From Kubecon in Copenhagen to Pagero in Gothenburg
At Pagero, we constantly evaluate new technologies and software products. Sometimes, they turn out to be dead ends, but quite often, they help us speed up our development, or provide a better service to our customers. One project that we have been watching for a while, is NATS.
We already have an event-driven architecture, using RabbitMQ; a battle-tested message broker. While RabbitMQ is working pretty well for us, NATS is really interesting for us. We’ve already tried it as an embedded queue in some prototype Go (programming language) application, where it a great experience to work with.
When we heard that the NATS team were visiting Kubecon 2018 in Copenhagen, it was exciting news. Many of our developers were interested in NATS but not all could attend Kubecon. Thus, we contacted Synadia and asked if anyone would be willing to come to speak at a couple of meetups in Gothenburg. Renown NATS core contributor Waldemar Quevedo graciously accepted, and we were thrilled.
From doing a keynote in front of 4.500 people at Kubecon Copenhagen, Wally arrived in a warm and sunny Gothenburg to speak at two meetups at Pagero. Continue reading my article or check out Wally’s entire presentation below:
The history behind NATS
Wally began by explaining a little of the history behind NATS. A Cloud Native (CNCF) messaging system NATS was developed in 2010 by industry veteran, entrepreneur and pioneer in large-scale distributed systems and cloud computing, Derek Collison.
Open-source, NATS is currently available under Apache License (2.0) and is deployed in some of the largest cloud platforms, including VMware, Cloud Foundry, Baidu, Siemens, and GE. It is recognised by the industry for several specific strengths over its competitors such as Kafka.
“From doing a keynote in front of 4.500 people at Kubecon Copenhagen, Wally arrived in a warm and sunny Gothenburg to speak at two meetups at Pagero.”
Way, way faster!
Speed is one of the central pillars to its success. When the system underwent its re-write in Go, or upgrade, it became pretty quick. “It’s way, way faster!” Wally explains.
In fact, the speed of the system is something he was keen to underline during the meetup: “If I have to tell you one single thing about NATS is that it’s very fast” he says, and he backs up his confident statement with some solid facts.
Wally explains that “Even in the days of Ruby it could push 150,000 messages a second,” but that’s nothing compared to the turbo-charging it went through thanks to Go. Now a single server can push approximately 11milion messages a second.
Wally explains that it achieves this thanks to its agile architecture. NATS is designed to be as operationally simple and reliable as possible while maintaining a high performance. Performance, simplicity, security and availability are the real DNA of NATS. Simplicity, Wally says, is key to effective and agile functionality.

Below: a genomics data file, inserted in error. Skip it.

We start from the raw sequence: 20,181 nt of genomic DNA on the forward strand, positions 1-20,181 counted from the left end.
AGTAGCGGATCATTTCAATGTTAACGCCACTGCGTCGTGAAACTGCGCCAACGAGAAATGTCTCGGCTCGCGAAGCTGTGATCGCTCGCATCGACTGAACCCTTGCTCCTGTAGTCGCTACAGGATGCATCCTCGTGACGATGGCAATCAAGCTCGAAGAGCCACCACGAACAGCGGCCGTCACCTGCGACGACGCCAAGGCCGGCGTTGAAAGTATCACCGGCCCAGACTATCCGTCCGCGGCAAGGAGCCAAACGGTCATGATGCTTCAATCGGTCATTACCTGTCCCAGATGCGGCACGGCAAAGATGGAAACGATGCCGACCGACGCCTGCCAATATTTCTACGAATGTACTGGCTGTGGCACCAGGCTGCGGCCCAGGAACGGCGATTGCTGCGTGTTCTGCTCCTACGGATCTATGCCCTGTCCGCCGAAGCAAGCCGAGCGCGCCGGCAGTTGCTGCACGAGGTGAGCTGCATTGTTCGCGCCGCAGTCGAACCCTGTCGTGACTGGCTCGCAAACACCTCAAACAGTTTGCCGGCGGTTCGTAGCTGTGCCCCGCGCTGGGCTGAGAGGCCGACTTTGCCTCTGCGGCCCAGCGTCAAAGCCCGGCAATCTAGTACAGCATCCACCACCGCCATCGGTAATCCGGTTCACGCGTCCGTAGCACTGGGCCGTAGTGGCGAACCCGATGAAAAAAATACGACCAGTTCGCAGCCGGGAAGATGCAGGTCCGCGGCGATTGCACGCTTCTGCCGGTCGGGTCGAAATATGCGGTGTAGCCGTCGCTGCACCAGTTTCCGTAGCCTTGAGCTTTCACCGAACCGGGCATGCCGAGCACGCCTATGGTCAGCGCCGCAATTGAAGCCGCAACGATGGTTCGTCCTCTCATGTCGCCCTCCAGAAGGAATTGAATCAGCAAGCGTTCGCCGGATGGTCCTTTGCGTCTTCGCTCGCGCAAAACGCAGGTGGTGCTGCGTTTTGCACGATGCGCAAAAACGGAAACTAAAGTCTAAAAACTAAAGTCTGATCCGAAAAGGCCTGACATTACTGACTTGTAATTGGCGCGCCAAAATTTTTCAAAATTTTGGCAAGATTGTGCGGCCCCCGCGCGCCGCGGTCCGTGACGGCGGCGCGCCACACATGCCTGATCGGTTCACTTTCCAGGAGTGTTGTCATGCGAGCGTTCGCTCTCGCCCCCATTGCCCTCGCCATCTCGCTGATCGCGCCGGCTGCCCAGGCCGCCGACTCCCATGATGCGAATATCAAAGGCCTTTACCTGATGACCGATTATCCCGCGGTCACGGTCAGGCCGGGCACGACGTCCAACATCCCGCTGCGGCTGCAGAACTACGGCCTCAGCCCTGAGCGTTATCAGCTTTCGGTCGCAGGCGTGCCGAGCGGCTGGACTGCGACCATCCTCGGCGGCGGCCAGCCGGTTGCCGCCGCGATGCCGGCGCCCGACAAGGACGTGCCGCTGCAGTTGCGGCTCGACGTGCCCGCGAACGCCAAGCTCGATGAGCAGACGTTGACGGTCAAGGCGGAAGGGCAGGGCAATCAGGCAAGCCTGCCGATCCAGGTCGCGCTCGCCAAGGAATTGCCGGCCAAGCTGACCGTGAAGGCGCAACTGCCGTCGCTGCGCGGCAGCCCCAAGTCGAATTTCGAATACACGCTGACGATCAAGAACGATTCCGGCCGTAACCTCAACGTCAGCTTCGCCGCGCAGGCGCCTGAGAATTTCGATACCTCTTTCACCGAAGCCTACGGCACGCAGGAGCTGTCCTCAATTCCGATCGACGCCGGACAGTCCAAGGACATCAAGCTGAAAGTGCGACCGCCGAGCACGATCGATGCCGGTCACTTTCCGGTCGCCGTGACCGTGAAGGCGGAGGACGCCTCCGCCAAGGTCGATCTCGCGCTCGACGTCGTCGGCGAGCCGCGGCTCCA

The two NATS: NATS and NATS Streaming
NATS is offered in two interoperable modules:
- The first is the core NATS platform known simply as “NATS”.
- The second is NATS Streaming, originally known as STAN (as the opposite of NATS, though the name didn’t stick).
NATS Streaming is an event streaming service that can be used to add event streaming, delivery guarantees, and historical data replay to NATS. In addition to the features of the core NATS platform, NATS Streaming provides several extra features such as enhanced message protocol – NATS Streaming implements its own enhanced message format using Google Protocol Buffers.
NATS Streaming messages can contain the following fields:
- Subject – The NATS Streaming delivery subject
- Reply – The optional “reply-to” subject
- Data – The message payload
- Timestamp – the received timestamp, in nanoseconds.
- Redelivered – A flag signifying whether this message has been redelivered by the server
“NATS is designed to be as operationally simple and reliable as possible while maintaining a high performance.”
The dark secret of NATS
Having given an extensive and authoritative rundown on the design and background to NATS and NATS Streaming, Wally draws his presentation to a close.
However, there is one question left unanswered: What does the apparent acronym “NATS” stand for?
Even on the NATS website, there is a reference to the “lore” of the NATS name but there are no answers. Unfortunately, we are still in the dark about this and can only hope that Wally returns for another meetup and an explanation soon.
Our takeaways from Wally’s presentations are the following:
- In software, complexity is dangerous. What we love about NATS is the simplicity. This goes for NATS-streaming as well.
- NATS has no place in the ballroom. It doesn’t do elegant, it’s a simple, gritty beast that does exactly what it advertises.
- It does not bring any dependencies, while Kafka requires Zookeeper (not to mention the JVM ). In fact, both NATS and NATS Streaming are very straightforward to embed into your Go applications, and with a very small footprint.
- While Kafka is positioned as the enterprise-ready, battle-tested option, NATS Streaming can be described as a hungry contender.
- It does not offer exactly-once-delivery; but do you really need it?
- Also, on this topic, another project that might interest you is Jocko – a Kafka rewrite in Go.
Practical NATS: From Beginner to Pro
For further reading on the problems which come along with microservices and cloud-native application development, do not miss Waldemar Quevedo’s newly published book “Practical NATS: From Beginner to Pro“.
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